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If You Love Him, Hide the Grave

1,310 words

The blue-gray dirt on Ross-82D was dry as bone and heavy as regret. The rough handle of the shovel was already blistering Chiara’s thumb on her meat hand. Strange lights danced around her like ghosts as she dug.

She had stripped out of her pressure suit in respect, to give what she was doing at least a semblance of a proper burial. If her blister got infected and she had to get another prosthetic arm, so be it. She was trespassing here and didn’t have time to test for pathogens or tweak her immune system. Or maybe she no longer cared, as long as her brain was still meat and reliably perishable.

Anyway, the risk of infection was low, Ross-82D being a miserable chunk of cratered rock that had resisted terraforming with a vengeance, never advancing past the deadly-desert stage. And haunted by apparitions to boot. What passed for air here was hot and thin like the army recruiters’ lies, though nothing her ex-military super-lungs couldn’t handle.

Ironic, Chiara thought bitterly, how the same thing could be killing you and keeping you alive.

She thrust the blade of her shovel into the lifeless dirt with renewed resolve.

Thankfully, she was almost done digging, the hole she needed barely two feet deep and one foot across. Painfully small and shallow for a grave, and nowhere near big enough to hold all her grief.

But all she had left of her baby brother was a crystal hard drive the size of her palm—a backup she’d stolen. It sat on the ground, wrapped in black cloth. No need for a coffin. Arik had shed the last parts of his biological body three lifetimes ago.

The hard drive contained his mind—contained him—but irreversibly fused with layers of tactical bundles, military integrations, and extra processors. All the augments turned invasive over time, choking her brother’s will and crushing whole parts of his identity. Until the stubborn, hot-tempered, rebellious brother she’d grown up with, quick to love and quick to fight, became cold and obedient like a machine.

All to make him a better soldier. The best.

It made Chiara sick with helpless fury, in part because she had narrowly avoided the same fate—and only thanks to her brother’s warning.

With his mind-drive hooked up to the right peripherals, Arik could hack any computer, pilot any ship, control any weapon. A miracle of military technology that made him too valuable and too dangerous to ever discharge from the army—not even after death.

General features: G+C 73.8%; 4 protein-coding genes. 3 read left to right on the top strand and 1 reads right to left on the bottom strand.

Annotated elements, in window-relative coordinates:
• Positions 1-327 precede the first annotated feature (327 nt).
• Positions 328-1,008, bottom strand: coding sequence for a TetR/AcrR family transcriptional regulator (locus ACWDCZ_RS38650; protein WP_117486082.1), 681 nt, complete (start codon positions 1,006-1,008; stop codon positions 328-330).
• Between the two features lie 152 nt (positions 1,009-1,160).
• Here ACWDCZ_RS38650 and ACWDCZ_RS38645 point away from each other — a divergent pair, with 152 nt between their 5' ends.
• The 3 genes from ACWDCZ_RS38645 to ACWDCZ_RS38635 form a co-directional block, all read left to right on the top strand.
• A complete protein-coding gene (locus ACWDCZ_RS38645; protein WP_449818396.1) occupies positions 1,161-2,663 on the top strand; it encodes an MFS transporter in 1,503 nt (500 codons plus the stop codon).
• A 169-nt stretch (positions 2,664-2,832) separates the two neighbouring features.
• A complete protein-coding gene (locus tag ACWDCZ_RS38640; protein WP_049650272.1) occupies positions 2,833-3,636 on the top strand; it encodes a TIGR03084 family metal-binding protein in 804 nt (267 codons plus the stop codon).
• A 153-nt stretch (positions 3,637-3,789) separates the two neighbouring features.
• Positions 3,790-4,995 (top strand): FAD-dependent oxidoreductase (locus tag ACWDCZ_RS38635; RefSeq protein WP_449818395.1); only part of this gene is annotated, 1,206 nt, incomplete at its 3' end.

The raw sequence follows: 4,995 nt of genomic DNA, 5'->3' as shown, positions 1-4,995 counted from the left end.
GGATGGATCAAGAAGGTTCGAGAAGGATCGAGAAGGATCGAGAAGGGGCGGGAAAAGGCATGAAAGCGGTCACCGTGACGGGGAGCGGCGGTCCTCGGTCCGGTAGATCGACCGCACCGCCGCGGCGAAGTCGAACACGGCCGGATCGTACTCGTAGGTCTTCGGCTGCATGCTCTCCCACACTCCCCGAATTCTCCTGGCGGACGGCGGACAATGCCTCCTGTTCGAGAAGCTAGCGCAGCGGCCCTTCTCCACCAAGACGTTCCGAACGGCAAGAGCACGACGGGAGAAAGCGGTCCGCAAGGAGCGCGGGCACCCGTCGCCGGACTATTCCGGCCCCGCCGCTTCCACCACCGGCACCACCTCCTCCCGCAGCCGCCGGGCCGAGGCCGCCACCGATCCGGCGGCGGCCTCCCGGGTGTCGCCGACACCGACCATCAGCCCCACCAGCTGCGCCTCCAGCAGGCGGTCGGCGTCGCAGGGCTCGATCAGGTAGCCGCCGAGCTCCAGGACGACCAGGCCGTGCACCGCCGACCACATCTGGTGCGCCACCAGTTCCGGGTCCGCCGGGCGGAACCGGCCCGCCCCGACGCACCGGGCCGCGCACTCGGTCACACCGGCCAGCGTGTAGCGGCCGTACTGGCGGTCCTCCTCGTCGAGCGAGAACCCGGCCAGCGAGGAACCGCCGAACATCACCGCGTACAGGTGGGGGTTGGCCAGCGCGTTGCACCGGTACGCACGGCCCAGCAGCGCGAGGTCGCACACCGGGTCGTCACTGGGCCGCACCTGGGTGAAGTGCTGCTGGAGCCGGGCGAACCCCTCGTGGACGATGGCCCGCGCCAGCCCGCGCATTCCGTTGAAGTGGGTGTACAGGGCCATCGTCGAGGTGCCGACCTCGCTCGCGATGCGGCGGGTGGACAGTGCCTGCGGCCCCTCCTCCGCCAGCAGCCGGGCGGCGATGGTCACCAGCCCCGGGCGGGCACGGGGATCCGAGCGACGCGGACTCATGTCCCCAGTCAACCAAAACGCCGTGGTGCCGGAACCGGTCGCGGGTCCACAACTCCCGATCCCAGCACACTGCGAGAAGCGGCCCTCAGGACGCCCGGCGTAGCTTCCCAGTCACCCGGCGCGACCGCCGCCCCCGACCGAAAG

After all, what was death, when every failing part of you could be rebooted or replaced with a new one?

A temporary downtime. A maintenance issue. Nothing more.

The heat beat down on her, the air like sandpaper in her nose and throat. With or without her augments, this vicious, haunted planet would eventually kill her if she lingered too long.

Chiara’s skin prickled, her pre-tech instinct warning of a more immediate danger.

She spun around to scan the perimeter, squinting through the shifting auras, the infrared sensor in her artificial eye switching on.

And there it was—a lone figure moving toward her, the short stature and graceful gait instantly familiar despite the standard helmet and pressure suit.

Talulah. Her sister-in-law.

The woman stopped a few feet away. She took off her helmet and set it on the ground.

Dark eyes in a heart-shaped face framed by white hair. No sensory augments, all natural organs and limbs, everything about her unnervingly fragile, even now, decades later. She winced in pain as she drew her first breath, but quickly composed herself.

“You shouldn’t be here,” Chiara said coldly.

Talulah was a civilian, a music teacher and the gentlest soul Chiara had ever met. But she had been an engineer once, when the corporate wars for territory and resources were just taking hold—at first isolated incidents across the swaths of warp-highway galaxies, then ongoing campaigns thinly disguised as sector security.